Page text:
>> weddings are a maze of dos and don'ts at the best of times. imagine the tangle that is a royal wedding. protocol, public expectation, and personal privacy will have to be accommodated. how will prince william and kate middleton make sure april 29 keeps everyone happy? the guest list -- one of the thornier issues of wedding planning, especially when you are inviting almost 2000 people. members of the british monarchy will be there as well as representatives of other european royals. there will be a sprinkling of celebrity. david and victoria become are invited -- beckham are invited. then there are school difference.
there are some unwritten rules for a royal wedding dress. do think modern but modest. do not go short or to bear. if possible, try to avoid decreases diana had to deal with. >> everyone is thinking it will be classic and probably slim and have structure to it. maybe she'll make a big statement and it will have an effect on wedding dresses in the future. >> as best man, harry was in charge of williams private bachelor party. kate middleton's sister will be made of honor. she may also become cates lady in waiting, effectively her assistant after the wedding. buckingham palace will be the venue of the receptions. that should keep the family happy.
the first one is a cross-section of the congregation, including charity representatives. the second is a chance to get your hair down. >> the first is a buffet lunch hosted by the clean immediately after the wedding. the invitation you really want is for the evening reception hosted by prince charles. it is advised as dinner and dancing. that is royal speak for a big party. close friends and family only. strictly private. >> i think it is important they do have their private reception with their best friends and close family. they need that human shock absorption around them so they do not get overwhelmed by the media circus. from what i gather from meeting kate, she has a lot of close friends and fantastic family support. that gives us the idea that she will survive the ordeal. >> married life is packed with dos and don'ts. they want always get it right.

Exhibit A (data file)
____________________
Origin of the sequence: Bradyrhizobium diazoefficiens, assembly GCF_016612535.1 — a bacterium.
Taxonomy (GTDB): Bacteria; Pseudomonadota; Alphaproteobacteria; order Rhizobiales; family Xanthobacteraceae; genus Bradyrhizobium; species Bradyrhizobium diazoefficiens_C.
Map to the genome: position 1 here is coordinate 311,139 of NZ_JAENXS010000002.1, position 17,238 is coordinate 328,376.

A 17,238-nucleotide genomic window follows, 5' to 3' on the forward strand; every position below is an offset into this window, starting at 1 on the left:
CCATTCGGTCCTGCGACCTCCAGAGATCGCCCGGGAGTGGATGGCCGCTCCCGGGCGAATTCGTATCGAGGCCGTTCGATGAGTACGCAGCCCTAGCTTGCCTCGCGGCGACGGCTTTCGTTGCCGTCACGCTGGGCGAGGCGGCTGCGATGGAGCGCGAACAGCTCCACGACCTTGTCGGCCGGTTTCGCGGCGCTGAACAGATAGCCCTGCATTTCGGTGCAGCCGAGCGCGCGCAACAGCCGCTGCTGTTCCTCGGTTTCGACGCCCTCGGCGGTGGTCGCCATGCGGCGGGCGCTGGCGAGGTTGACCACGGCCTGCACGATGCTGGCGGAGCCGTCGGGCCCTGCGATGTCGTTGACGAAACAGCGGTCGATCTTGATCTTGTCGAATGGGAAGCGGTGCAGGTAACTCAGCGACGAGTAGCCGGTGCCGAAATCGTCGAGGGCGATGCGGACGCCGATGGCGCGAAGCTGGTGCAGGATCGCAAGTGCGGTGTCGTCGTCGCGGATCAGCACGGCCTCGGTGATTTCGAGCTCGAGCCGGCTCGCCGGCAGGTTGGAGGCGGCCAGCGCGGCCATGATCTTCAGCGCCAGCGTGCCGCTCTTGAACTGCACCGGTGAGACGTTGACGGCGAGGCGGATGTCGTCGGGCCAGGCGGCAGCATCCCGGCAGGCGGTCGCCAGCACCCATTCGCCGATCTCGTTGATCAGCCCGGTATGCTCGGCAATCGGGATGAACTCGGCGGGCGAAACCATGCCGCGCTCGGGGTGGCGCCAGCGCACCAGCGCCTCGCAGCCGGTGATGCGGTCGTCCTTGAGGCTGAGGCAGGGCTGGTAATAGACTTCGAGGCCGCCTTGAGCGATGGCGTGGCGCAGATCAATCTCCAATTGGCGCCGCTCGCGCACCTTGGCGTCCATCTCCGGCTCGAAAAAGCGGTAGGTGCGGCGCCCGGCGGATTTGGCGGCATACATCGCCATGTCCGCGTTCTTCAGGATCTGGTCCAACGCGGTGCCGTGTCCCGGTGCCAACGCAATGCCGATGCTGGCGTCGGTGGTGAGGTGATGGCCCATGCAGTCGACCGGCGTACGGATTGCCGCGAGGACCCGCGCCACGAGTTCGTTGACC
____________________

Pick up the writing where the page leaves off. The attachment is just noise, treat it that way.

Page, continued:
but this relationship has been tested over there nine years together. there is a strong belief within the family that this will be a much-needed long and happy royal marriage. >> for a complete rundown of everything connected to the royal wedding, simply go to our website, where you will find coverage of every detail just -- detail about the event. details about the cake, which guests will be dining, and how the royal kitchen is preparing. what hath my people be wearing? it is all at bbc.com/royal wedding. i am on twitter. you can see what we are working on by our facebook page. we hope you will all tune in tomorrow. from all of us on the program, thank you for watching. see you tomorrow.